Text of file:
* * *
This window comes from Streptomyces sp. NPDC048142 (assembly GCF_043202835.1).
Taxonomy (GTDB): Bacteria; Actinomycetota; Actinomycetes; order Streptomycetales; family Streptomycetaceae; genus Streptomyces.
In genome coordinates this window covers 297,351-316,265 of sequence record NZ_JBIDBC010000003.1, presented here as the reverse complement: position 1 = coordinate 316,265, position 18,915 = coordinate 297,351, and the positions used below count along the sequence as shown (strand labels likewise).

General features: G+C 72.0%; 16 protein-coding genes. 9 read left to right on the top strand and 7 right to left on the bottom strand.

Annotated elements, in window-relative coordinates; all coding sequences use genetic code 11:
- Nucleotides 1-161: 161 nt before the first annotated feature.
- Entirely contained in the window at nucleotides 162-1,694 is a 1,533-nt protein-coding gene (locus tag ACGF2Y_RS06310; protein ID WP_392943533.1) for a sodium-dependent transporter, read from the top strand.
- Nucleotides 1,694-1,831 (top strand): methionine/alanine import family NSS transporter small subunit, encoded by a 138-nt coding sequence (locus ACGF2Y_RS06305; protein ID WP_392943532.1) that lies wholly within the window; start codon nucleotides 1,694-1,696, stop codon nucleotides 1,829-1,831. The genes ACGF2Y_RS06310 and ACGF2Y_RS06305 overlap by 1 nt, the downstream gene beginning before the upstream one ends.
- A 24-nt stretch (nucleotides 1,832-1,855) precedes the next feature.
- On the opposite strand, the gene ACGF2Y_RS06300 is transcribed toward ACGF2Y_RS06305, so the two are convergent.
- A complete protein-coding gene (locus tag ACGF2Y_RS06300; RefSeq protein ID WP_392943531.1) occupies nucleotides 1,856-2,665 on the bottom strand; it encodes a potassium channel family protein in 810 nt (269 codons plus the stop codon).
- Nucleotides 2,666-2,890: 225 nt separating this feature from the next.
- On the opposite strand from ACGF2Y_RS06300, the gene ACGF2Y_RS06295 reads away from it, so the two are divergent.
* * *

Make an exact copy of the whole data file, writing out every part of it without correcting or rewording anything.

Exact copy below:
This window comes from Streptomyces sp. NPDC048142 (assembly GCF_043202835.1).
Taxonomy (GTDB): Bacteria; Actinomycetota; Actinomycetes; order Streptomycetales; family Streptomycetaceae; genus Streptomyces.
In genome coordinates this window covers 297,351-316,265 of sequence record NZ_JBIDBC010000003.1, presented here as the reverse complement: position 1 = coordinate 316,265, position 18,915 = coordinate 297,351, and the positions used below count along the sequence as shown (strand labels likewise).

General features: G+C 72.0%; 16 protein-coding genes. 9 read left to right on the top strand and 7 right to left on the bottom strand.

Annotated elements, in window-relative coordinates; all coding sequences use genetic code 11:
- Nucleotides 1-161: 161 nt before the first annotated feature.
- Entirely contained in the window at nucleotides 162-1,694 is a 1,533-nt protein-coding gene (locus tag ACGF2Y_RS06310; protein ID WP_392943533.1) for a sodium-dependent transporter, read from the top strand.
- Nucleotides 1,694-1,831 (top strand): methionine/alanine import family NSS transporter small subunit, encoded by a 138-nt coding sequence (locus ACGF2Y_RS06305; protein ID WP_392943532.1) that lies wholly within the window; start codon nucleotides 1,694-1,696, stop codon nucleotides 1,829-1,831. The genes ACGF2Y_RS06310 and ACGF2Y_RS06305 overlap by 1 nt, the downstream gene beginning before the upstream one ends.
- A 24-nt stretch (nucleotides 1,832-1,855) precedes the next feature.
- On the opposite strand, the gene ACGF2Y_RS06300 is transcribed toward ACGF2Y_RS06305, so the two are convergent.
- A complete protein-coding gene (locus tag ACGF2Y_RS06300; RefSeq protein ID WP_392943531.1) occupies nucleotides 1,856-2,665 on the bottom strand; it encodes a potassium channel family protein in 810 nt (269 codons plus the stop codon).
- Nucleotides 2,666-2,890: 225 nt separating this feature from the next.
- On the opposite strand from ACGF2Y_RS06300, the gene ACGF2Y_RS06295 reads away from it, so the two are divergent.